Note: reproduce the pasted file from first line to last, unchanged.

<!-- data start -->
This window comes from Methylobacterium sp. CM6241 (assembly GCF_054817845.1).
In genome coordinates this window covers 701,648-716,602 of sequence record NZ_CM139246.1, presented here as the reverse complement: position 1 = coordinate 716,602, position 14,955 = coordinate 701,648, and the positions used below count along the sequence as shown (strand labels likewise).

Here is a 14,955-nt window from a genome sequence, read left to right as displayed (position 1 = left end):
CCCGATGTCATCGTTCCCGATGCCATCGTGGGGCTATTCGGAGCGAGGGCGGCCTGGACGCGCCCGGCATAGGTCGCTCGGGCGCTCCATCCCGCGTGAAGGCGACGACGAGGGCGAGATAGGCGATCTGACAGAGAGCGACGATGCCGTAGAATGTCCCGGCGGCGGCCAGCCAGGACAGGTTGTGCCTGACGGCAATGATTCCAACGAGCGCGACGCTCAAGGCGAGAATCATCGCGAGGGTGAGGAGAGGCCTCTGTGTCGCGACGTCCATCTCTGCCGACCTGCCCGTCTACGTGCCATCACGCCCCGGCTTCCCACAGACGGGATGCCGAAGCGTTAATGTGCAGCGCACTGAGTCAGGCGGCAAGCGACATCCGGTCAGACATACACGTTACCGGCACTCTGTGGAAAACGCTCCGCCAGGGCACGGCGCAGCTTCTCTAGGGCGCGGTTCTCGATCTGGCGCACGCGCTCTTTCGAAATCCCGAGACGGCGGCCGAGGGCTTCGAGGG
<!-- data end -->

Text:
This window comes from Methylobacterium sp. CM6241 (assembly GCF_054817845.1).
In genome coordinates this window covers 701,648-716,602 of sequence record NZ_CM139246.1, presented here as the reverse complement: position 1 = coordinate 716,602, position 14,955 = coordinate 701,648, and the positions used below count along the sequence as shown (strand labels likewise).

Here is a 14,955-nt window from a genome sequence, read left to right as displayed (position 1 = left end):
CCCGATGTCATCGTTCCCGATGCCATCGTGGGGCTATTCGGAGCGAGGGCGGCCTGGACGCGCCCGGCATAGGTCGCTCGGGCGCTCCATCCCGCGTGAAGGCGACGACGAGGGCGAGATAGGCGATCTGACAGAGAGCGACGATGCCGTAGAATGTCCCGGCGGCGGCCAGCCAGGACAGGTTGTGCCTGACGGCAATGATTCCAACGAGCGCGACGCTCAAGGCGAGAATCATCGCGAGGGTGAGGAGAGGCCTCTGTGTCGCGACGTCCATCTCTGCCGACCTGCCCGTCTACGTGCCATCACGCCCCGGCTTCCCACAGACGGGATGCCGAAGCGTTAATGTGCAGCGCACTGAGTCAGGCGGCAAGCGACATCCGGTCAGACATACACGTTACCGGCACTCTGTGGAAAACGCTCCGCCAGGGCACGGCGCAGCTTCTCTAGGGCGCGGTTCTCGATCTGGCGCACGCGCTCTTTCGAAATCCCGAGACGGCGGCCGAGGGCTTCGAGGG